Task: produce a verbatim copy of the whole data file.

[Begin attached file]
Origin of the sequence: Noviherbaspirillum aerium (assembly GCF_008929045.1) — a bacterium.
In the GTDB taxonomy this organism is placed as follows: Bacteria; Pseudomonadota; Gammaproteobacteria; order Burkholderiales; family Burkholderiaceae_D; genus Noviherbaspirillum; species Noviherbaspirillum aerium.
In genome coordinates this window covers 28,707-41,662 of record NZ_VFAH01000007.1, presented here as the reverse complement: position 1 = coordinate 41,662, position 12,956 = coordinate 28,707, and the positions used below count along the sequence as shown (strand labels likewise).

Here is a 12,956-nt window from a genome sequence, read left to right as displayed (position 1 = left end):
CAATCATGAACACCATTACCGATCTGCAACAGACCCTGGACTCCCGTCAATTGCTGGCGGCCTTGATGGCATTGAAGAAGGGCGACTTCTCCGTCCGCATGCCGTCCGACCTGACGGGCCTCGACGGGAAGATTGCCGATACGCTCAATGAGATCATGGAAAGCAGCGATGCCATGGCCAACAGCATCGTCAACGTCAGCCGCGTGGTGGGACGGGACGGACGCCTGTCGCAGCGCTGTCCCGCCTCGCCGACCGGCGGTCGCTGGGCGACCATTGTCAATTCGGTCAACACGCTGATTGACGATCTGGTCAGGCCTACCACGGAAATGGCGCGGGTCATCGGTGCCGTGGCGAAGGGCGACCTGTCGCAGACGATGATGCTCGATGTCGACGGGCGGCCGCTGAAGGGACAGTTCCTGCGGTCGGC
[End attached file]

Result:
Origin of the sequence: Noviherbaspirillum aerium (assembly GCF_008929045.1) — a bacterium.
In the GTDB taxonomy this organism is placed as follows: Bacteria; Pseudomonadota; Gammaproteobacteria; order Burkholderiales; family Burkholderiaceae_D; genus Noviherbaspirillum; species Noviherbaspirillum aerium.
In genome coordinates this window covers 28,707-41,662 of record NZ_VFAH01000007.1, presented here as the reverse complement: position 1 = coordinate 41,662, position 12,956 = coordinate 28,707, and the positions used below count along the sequence as shown (strand labels likewise).

Here is a 12,956-nt window from a genome sequence, read left to right as displayed (position 1 = left end):
CAATCATGAACACCATTACCGATCTGCAACAGACCCTGGACTCCCGTCAATTGCTGGCGGCCTTGATGGCATTGAAGAAGGGCGACTTCTCCGTCCGCATGCCGTCCGACCTGACGGGCCTCGACGGGAAGATTGCCGATACGCTCAATGAGATCATGGAAAGCAGCGATGCCATGGCCAACAGCATCGTCAACGTCAGCCGCGTGGTGGGACGGGACGGACGCCTGTCGCAGCGCTGTCCCGCCTCGCCGACCGGCGGTCGCTGGGCGACCATTGTCAATTCGGTCAACACGCTGATTGACGATCTGGTCAGGCCTACCACGGAAATGGCGCGGGTCATCGGTGCCGTGGCGAAGGGCGACCTGTCGCAGACGATGATGCTCGATGTCGACGGGCGGCCGCTGAAGGGACAGTTCCTGCGGTCGGC